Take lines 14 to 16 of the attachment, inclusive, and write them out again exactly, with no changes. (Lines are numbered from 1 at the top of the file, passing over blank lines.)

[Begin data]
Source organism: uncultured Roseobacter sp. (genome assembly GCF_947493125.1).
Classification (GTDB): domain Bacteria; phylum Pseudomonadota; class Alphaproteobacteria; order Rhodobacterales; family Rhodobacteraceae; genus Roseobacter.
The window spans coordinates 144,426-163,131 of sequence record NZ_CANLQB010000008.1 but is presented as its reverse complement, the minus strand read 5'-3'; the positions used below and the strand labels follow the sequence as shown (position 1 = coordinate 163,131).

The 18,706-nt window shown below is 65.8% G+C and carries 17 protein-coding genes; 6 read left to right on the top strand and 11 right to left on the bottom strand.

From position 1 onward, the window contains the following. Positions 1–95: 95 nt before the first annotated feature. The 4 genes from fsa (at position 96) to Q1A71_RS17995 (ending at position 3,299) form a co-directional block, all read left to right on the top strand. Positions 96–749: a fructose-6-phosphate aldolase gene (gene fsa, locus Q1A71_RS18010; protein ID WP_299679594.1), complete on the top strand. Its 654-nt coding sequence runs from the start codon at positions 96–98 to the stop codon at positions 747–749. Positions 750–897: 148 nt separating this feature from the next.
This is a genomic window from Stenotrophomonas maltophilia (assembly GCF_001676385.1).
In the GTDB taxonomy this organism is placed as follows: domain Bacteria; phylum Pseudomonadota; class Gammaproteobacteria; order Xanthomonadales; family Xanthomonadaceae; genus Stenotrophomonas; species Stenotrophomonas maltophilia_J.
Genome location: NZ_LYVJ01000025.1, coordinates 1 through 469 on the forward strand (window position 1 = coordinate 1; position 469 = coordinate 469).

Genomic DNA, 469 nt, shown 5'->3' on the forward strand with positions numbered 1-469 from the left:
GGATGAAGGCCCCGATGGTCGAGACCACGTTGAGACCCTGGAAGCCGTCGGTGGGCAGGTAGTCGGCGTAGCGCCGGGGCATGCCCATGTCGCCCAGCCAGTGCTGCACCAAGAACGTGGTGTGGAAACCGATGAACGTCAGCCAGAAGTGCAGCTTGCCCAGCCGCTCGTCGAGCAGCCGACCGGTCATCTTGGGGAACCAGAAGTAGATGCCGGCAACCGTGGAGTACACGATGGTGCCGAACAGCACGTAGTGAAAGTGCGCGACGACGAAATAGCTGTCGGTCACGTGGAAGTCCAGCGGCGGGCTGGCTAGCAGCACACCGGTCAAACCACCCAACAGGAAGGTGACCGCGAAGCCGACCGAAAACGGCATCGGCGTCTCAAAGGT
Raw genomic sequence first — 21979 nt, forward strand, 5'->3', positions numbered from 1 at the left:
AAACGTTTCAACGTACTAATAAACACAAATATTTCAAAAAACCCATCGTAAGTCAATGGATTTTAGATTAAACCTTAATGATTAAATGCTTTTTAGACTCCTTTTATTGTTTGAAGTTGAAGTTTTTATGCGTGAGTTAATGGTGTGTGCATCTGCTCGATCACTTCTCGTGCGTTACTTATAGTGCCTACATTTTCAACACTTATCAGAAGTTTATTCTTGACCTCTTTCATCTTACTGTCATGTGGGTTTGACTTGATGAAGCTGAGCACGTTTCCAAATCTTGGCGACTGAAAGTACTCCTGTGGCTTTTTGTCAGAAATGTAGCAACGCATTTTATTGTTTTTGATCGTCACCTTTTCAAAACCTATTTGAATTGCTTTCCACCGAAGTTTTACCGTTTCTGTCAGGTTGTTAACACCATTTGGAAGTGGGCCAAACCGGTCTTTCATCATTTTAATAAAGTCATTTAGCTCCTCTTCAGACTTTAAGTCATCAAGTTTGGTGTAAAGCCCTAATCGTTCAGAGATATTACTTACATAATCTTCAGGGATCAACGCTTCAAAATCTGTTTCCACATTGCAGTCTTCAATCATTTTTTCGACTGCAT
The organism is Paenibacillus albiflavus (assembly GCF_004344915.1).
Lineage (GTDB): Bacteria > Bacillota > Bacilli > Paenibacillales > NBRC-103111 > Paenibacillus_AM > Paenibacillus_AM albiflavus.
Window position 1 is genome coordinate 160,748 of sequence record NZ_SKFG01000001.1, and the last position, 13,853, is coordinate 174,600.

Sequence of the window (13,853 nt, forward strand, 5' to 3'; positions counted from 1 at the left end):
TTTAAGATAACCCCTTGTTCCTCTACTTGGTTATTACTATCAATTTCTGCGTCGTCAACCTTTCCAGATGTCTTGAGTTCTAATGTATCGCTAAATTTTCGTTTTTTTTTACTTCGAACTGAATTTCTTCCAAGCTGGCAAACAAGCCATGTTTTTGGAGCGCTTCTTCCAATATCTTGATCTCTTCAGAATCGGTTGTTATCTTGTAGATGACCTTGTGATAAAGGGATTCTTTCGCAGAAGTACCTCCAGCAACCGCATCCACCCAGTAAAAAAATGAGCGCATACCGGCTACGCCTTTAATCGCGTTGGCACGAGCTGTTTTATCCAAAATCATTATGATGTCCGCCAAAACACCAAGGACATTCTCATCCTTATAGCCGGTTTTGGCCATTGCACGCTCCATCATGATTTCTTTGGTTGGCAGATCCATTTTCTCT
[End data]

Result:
Lineage (GTDB): Bacteria > Bacillota > Bacilli > Paenibacillales > NBRC-103111 > Paenibacillus_AM > Paenibacillus_AM albiflavus.
Window position 1 is genome coordinate 160,748 of sequence record NZ_SKFG01000001.1, and the last position, 13,853, is coordinate 174,600.

Sequence of the window (13,853 nt, forward strand, 5' to 3'; positions counted from 1 at the left end):